Since coming off the disabled list early this month, left-hander Brian Matusz hasn't looked like the pitcher that stormed through the minors two years ago and gave Orioles' fans so much hope for the future.
That optimism has been replaced by a deflating combination of disappointment and consternation, feelings compounded Saturday in the Orioles' 10-5 drubbing by the Cincinnati Reds.
"This is a (24)-year old young man that has had some success in just about everything he's done pitching and finished up pretty good last year and he's had a lot of challenges health-wise this year for the first time in his career," said Orioles manager Buck Showalter. "So I try to keep that in mind. Obviously, it affects you physically, but sometimes mentally. He's strong enough. He'll fight through it and be better as a result of it."
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With Matusz unable to find consistency Saturday, the Orioles (34-40) returned to a season-worst six games under .500, while the Reds (40-38) won for just the third time in their last eight games.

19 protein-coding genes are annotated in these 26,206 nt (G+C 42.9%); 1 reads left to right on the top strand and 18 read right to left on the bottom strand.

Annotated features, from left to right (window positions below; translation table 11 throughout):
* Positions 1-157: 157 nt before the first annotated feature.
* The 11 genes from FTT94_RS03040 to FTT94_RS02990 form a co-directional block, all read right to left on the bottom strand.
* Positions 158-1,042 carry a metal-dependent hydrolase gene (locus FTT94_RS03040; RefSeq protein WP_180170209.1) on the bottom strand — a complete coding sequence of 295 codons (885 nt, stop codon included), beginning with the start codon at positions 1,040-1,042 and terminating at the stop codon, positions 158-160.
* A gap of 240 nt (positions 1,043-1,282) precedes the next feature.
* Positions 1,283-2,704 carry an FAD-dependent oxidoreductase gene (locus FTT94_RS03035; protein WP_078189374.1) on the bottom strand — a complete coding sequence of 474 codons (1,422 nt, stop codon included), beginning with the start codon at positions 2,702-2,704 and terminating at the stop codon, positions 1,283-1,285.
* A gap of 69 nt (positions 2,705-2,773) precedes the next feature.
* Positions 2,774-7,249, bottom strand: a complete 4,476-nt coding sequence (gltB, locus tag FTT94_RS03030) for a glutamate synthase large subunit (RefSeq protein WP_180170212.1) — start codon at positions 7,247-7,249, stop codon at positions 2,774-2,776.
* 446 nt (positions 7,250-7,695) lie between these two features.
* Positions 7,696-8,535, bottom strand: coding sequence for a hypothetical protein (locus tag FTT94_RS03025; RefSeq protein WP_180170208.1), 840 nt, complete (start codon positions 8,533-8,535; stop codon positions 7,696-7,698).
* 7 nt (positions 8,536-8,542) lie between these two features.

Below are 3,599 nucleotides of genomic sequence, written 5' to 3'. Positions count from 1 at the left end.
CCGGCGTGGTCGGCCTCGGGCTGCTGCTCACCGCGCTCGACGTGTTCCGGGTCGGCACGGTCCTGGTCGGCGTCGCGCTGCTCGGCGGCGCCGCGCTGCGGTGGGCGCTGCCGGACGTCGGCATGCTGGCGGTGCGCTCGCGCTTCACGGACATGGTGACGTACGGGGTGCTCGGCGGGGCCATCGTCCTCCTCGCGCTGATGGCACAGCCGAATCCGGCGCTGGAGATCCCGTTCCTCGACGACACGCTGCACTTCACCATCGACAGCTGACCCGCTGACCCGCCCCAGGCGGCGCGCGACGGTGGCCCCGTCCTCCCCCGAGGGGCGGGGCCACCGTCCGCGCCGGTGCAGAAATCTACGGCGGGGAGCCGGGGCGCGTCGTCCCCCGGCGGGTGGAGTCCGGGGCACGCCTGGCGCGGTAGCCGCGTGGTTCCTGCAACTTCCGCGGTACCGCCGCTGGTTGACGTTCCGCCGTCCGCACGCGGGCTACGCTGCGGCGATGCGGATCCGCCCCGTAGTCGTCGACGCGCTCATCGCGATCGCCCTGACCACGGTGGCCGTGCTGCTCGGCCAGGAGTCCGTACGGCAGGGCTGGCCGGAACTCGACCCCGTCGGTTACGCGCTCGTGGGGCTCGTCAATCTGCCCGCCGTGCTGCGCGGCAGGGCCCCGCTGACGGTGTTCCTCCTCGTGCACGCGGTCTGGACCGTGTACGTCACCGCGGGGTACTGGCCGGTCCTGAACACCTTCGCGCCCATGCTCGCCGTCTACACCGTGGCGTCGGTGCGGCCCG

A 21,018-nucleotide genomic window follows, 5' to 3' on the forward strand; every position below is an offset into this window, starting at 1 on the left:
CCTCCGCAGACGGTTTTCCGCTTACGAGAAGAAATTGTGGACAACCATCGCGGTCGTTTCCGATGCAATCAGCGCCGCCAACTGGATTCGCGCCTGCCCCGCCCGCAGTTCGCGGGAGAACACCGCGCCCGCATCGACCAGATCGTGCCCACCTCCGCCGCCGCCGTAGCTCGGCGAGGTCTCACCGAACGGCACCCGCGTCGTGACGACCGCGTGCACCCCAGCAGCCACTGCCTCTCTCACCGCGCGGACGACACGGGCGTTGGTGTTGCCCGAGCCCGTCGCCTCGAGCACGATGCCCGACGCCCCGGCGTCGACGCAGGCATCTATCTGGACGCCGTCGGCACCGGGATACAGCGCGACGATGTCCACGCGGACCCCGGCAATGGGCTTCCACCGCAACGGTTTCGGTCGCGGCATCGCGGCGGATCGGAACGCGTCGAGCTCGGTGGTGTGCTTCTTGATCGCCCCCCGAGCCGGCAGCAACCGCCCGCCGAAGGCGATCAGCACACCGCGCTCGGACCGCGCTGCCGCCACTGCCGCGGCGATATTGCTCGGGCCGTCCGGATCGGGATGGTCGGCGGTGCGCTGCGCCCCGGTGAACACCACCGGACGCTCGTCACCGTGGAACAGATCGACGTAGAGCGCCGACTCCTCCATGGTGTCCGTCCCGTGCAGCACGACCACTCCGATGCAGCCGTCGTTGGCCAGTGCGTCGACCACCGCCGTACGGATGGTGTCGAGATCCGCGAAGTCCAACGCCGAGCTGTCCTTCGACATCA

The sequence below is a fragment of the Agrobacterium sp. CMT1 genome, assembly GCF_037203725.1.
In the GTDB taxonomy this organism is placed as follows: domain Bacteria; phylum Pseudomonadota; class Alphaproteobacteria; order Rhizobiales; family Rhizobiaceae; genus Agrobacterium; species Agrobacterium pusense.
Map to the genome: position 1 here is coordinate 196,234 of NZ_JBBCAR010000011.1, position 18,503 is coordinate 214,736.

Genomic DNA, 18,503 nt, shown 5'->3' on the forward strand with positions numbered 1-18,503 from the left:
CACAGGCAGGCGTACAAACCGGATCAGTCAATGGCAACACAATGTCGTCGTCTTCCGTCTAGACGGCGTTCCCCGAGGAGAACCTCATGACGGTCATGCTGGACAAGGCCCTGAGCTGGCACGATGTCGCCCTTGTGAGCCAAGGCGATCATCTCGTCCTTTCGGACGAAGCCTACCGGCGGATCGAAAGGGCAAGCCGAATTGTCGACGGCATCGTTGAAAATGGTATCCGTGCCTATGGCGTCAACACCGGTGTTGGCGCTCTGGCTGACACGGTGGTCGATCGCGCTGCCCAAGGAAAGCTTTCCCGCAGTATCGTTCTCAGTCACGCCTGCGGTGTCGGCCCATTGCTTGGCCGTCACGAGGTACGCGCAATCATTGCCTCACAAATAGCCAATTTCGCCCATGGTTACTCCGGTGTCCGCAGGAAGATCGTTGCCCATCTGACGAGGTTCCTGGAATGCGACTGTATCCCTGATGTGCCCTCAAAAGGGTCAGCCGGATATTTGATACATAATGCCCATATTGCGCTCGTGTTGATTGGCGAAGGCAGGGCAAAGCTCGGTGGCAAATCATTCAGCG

The announced crowd of 38,976 witnessed a nine-homer night, tying for the second most home runs hit in one game in Camden Yards history. It was the first time this season that opposing teams have homered at least four times in a game. Only one run on Saturday did not come courtesy of the longball.
The Reds homered five times, including three off Matusz, who has now yielded seven in his last 13 1/3 innings. This from a pitcher who allowed just six home runs in 44 2/3 big-league innings as a rookie in 2009.
"It's a matter of being able to make better pitches at better times," said Matusz (1-3). "You can't let the big hitters hurt you and that's what I've done."